It has been months since I felt these twinges of longing, since I felt feverish joy (or cried) upon seeing Norwegian brands or logos. It takes time, but homesickness – that long, painful goodbye slowly fades away.
In the peace of a wilderness campground last August I felt my shoulders unwind for the first time in several months. I had been so overwhelmed by the frantic rush of Los Angeles that I hadn’t been able to calmly take stock and adjust.
On the same camping adventure we met up with friends, and friends of friends. One of which was an environmental psychologist that specializes in helping people cope with transitions. Her ideas for transitioning included forming a written identity (statement) as a couple so that we know our values and who we are (and what we’re doing) no matter where we are in the world, and some type of ceremony to mark our passage.
The clarity of our statement brought a stable framework to our existence in Los Angeles. It focused our values and gave a clear recipe of what we needed in order to thrive. We decided to mark our passage with a community collage project and asked family and friends to send us the pieces for the collage that symbolized their hopes for our time in Los Angeles (this is still in process, ok, yes, I’m procrastinating). In addition, we asked one of my extra parents to take the main ingredients of our life statement and symbolize them in a landscape tapestry quilt. We picked fabrics and she went to work. We unwrapped it on Christmas and it was certainly poetry she wrote with those fabrics.
Back to August – when we returned to Los Angeles armed with our statement and good ideas and the fresh wilderness air still clinging to us, we decided to try a new church. We had been to one church for a couple of months and it didn’t click for us. When the pastor preached an anti-gay sermon I knew I could never conscientiously return (if church isn’t for the likes of them, how can it be for the likes of me?). Not belonging to a spiritual community had been bothering me, adding to my unsettled feeling.
While visiting this new church in August I remember my husband pointing to a Scandinavian name on the back of the bulletin, they could be Norwegian, he whispered to me. It was a beautiful service, both elegant and thought provoking and as we left a kind-looking man stopped us to ask if we were new. My husband began to explain that we had just moved to Los Angeles in May. The man listened, tilted his head, looked at my husband keenly and then ventured, “Snakker du norsk?” (Do you speak Norwegian?) I lost my breath, time slowed, my tears welled. He was Norwegian, he had pastored at my husband’s grandparents church, his husband had been playing the organ and he was one of the pastors at this very church in Los Angeles!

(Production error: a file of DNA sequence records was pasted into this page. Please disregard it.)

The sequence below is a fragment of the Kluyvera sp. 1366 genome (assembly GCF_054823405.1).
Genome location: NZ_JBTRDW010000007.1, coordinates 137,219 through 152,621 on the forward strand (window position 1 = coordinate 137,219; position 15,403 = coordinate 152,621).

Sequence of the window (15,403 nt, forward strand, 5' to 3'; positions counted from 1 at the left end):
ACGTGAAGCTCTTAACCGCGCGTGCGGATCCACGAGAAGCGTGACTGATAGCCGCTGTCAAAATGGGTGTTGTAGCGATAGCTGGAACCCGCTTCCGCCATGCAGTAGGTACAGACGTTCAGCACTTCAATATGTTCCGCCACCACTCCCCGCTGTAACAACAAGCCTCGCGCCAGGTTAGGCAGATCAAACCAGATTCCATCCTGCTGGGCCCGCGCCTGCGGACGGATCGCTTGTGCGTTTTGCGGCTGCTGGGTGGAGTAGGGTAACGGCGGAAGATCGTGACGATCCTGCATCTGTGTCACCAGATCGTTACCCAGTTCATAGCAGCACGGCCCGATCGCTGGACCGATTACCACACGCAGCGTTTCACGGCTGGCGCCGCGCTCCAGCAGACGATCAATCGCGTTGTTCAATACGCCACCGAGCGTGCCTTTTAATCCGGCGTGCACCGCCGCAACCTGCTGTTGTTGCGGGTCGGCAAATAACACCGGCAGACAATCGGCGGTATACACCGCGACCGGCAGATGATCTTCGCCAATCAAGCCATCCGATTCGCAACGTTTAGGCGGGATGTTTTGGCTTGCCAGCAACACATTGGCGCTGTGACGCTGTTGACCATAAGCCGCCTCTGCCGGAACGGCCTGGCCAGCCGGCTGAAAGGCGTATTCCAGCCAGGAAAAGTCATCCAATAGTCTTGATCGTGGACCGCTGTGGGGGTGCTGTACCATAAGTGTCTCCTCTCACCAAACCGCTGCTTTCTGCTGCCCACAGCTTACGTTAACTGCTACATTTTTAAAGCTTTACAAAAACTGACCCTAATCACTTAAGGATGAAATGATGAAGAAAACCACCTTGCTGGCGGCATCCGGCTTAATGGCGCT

I’m pretty sure I floated out of the church, down the sidewalk and to the car. I felt so light and joyous and surprised. It was the most unexpected, good gift I had ever been given. We had found a spiritual community where we belonged.
I guess you could say that meeting a Norwegian friend was one of the best ways of easing homesickness, but nature and intention and church and time helped too. Eventually human beings can get used to just about anything (it just takes longer for some of us). I had to get used to the traffic and the honking and the rush this time around. My next cultural adjustment will likely be returning to the quiet of Norway, but as they say in Norway, ikke ta sorgen på forskudd, (don’t grieve in advance). I think that is good, solid advice. So I’ll be here right now, ever grateful for the gifts I’ve been given.